Friday, August 21, 2020 / by Vanessa Saunders
By Vanessa Saunders, MBA, MIMC , Broker Owner, Global Property Systems Real Estate.
They say that wherever you are when you visit Manhattan, you are never more than twenty feet from a rat. Where we live in Rockland County, that could almost be said of bears. This spring and summer has been unusually active for Black Bears around our property, which backs up to Harriman State Park.
One surprising fact about Black Bears is their ability to climb trees. Our two dogs have regularly barked up a tree in the neighboring woods with a bear perched on branches thirty feet up. Hikers and other park visitors don’t realize how often they come within sniffing distance of wild Black Bears because they seldom look to the trees. The animals can be hard to spot, as Black Bears blend into the shady leaves and branches and seldom move.
Normally in June, black bear movement increases as the breeding season begins and yearling (one-year-old) bears disperse to find their own space. Inevitably some of these bears, particularly yearlings, wander through places these animals would not normally go, like suburban or urban neighborhoods. Bears have an acute sense of smell and may attempt to consume anything they perceive as edible, including improperly stored garbage, birdseed, livestock, pet food, and barbecue grill grease traps. Once a bear has discovered a food source, it may return or seek similar foods at neighboring properties, learning bad behavior that can damage human property and may lead to the death of the bear.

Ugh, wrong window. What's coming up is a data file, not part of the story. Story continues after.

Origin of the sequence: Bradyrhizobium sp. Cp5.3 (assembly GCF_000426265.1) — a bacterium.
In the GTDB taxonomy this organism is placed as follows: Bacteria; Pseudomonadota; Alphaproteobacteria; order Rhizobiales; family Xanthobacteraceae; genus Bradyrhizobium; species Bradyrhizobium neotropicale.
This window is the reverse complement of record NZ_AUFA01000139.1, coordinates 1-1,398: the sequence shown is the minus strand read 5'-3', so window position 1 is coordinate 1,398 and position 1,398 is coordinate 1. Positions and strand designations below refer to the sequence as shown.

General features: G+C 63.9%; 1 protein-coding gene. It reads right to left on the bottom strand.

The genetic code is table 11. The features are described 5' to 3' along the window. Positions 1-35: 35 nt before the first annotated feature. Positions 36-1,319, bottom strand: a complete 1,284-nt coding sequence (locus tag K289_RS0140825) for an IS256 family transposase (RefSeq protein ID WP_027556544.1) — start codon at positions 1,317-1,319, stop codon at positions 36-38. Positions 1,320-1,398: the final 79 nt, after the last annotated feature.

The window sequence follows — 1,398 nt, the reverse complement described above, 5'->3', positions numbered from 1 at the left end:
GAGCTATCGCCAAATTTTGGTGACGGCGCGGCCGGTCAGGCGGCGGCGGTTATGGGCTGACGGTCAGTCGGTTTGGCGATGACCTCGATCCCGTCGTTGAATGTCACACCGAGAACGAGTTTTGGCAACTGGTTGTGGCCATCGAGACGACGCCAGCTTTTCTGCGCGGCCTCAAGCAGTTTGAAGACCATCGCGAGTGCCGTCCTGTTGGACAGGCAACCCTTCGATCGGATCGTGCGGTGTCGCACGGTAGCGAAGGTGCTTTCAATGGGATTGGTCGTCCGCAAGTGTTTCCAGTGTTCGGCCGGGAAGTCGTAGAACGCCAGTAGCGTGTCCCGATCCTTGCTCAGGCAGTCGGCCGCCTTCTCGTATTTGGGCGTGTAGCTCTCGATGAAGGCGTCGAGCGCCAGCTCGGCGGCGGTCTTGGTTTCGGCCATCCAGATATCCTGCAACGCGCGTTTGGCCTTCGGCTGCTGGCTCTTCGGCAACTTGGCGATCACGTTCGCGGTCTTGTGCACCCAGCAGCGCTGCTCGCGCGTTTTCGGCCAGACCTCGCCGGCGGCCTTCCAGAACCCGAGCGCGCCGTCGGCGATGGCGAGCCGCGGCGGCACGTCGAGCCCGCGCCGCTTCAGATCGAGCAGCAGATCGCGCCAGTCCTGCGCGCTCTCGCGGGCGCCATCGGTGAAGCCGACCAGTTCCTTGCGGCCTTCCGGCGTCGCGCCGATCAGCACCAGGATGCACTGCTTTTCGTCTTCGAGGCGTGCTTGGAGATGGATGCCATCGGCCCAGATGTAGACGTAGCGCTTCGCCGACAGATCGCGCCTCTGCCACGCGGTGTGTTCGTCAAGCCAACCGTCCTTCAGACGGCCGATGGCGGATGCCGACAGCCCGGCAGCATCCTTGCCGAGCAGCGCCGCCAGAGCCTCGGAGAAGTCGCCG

Recently in Harriman Park, a female Black Bear named Cookie has developed a keen appreciation for human food and its ease of availability. Recently, Cookie was reported wandering into campsites and rummaging through several tents near the park’s Fingerboard Shelter. She also reportedly took food from a family with children cooking breakfast.
Efforts to discourage Cookie from human contact haven’t been successful. The Department of Environmental Conservation and state Parks Department said in a joint statement, "Previous attempts at 'hazing' the bear with loud noises and rubber buckshot, and trapping and tranquilizing the bear to mark it for future identification have failed to dissuade its behavior. This presents a risk to the safety of campers and hikers as the bear has learned to associate humans with food."
To meet their dual goals of protecting humans from the bears and bears from the humans, The DEC and state Parks Department said they have stepped up their education and park-modification efforts. These include:
•Installing a sign and a cable at the Fingerboard Shelter for campers to hang food beyond the reach of bears.
•Making campers at the Beaver Pond campground to store food in their cars or bear-resistant containers.
•Placing bear-resistant dumpsters in problem areas of the park. Seventeen dumpsters were purchased last fall, and the park is modifying two existing dumpsters to make them more bear resistant.
The goal is to provide a safe environment for people who visit the park, and for the bears and other animals that live in it. For information about what you need to do to protect yourself and your family from bears in the Hudson Valley, CLICK HERE.